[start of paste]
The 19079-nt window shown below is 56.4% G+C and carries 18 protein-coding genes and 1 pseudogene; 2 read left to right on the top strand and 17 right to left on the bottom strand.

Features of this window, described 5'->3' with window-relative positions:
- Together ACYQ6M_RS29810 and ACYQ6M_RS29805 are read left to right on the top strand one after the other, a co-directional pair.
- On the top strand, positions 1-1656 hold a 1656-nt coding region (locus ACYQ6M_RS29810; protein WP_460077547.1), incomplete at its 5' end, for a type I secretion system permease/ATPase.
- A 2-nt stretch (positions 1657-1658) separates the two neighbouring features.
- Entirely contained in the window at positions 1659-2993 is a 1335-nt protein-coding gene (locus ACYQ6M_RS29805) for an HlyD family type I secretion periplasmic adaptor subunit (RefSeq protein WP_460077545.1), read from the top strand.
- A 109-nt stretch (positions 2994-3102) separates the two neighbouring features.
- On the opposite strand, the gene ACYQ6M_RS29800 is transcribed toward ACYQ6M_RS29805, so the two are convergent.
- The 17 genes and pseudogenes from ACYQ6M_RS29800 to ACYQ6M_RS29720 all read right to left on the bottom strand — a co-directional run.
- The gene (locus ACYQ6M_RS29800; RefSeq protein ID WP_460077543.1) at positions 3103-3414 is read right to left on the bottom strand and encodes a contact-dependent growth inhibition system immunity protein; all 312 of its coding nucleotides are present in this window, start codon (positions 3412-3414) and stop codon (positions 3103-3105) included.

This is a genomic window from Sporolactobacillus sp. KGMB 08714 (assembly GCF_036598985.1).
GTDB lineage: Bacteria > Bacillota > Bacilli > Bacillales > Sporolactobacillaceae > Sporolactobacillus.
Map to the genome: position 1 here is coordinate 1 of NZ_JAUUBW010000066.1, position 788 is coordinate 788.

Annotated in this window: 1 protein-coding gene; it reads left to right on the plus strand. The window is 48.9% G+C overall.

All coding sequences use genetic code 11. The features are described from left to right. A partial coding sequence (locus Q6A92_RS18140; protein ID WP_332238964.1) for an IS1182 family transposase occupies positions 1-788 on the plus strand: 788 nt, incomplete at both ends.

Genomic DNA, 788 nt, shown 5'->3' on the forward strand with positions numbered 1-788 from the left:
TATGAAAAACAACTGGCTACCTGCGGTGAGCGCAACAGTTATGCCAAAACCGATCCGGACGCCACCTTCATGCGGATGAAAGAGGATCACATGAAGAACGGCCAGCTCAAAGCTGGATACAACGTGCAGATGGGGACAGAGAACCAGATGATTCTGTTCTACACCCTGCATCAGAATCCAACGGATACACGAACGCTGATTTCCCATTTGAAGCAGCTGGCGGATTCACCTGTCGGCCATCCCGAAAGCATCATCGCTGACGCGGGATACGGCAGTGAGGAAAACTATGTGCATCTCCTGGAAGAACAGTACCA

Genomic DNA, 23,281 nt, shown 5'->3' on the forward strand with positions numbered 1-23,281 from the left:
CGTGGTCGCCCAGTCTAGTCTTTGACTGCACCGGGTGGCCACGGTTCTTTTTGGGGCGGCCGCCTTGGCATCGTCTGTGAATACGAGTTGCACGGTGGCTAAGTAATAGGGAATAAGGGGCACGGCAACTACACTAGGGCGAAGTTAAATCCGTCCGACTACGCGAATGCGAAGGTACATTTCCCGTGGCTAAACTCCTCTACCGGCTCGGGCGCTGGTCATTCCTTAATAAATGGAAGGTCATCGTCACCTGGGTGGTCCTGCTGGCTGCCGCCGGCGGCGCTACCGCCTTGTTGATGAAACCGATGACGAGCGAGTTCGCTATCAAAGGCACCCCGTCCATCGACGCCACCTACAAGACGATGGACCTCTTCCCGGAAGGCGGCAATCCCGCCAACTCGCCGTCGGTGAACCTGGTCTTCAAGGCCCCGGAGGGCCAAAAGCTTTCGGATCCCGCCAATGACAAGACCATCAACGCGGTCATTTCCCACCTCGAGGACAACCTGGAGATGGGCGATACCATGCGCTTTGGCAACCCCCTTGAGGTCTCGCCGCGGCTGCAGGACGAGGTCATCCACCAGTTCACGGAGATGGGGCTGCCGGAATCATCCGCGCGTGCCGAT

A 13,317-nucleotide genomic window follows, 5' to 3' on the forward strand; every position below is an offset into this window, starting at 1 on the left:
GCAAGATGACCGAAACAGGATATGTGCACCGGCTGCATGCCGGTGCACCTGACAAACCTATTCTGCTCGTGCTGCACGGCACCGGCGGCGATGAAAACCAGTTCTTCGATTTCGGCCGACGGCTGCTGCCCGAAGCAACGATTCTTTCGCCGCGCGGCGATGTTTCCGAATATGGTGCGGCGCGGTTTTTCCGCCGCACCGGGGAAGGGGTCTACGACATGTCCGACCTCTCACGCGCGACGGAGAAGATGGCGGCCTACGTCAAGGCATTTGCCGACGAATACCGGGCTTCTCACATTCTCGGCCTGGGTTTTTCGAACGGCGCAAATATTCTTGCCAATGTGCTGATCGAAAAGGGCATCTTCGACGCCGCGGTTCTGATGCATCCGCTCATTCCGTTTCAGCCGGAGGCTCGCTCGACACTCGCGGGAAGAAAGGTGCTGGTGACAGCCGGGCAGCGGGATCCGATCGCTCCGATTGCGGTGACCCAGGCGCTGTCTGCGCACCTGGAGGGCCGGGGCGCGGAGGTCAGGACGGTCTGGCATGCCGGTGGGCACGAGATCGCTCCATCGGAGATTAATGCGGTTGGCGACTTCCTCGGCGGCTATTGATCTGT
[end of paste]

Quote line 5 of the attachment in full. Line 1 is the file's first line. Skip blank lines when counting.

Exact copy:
- A 2-nt stretch (positions 1657-1658) separates the two neighbouring features.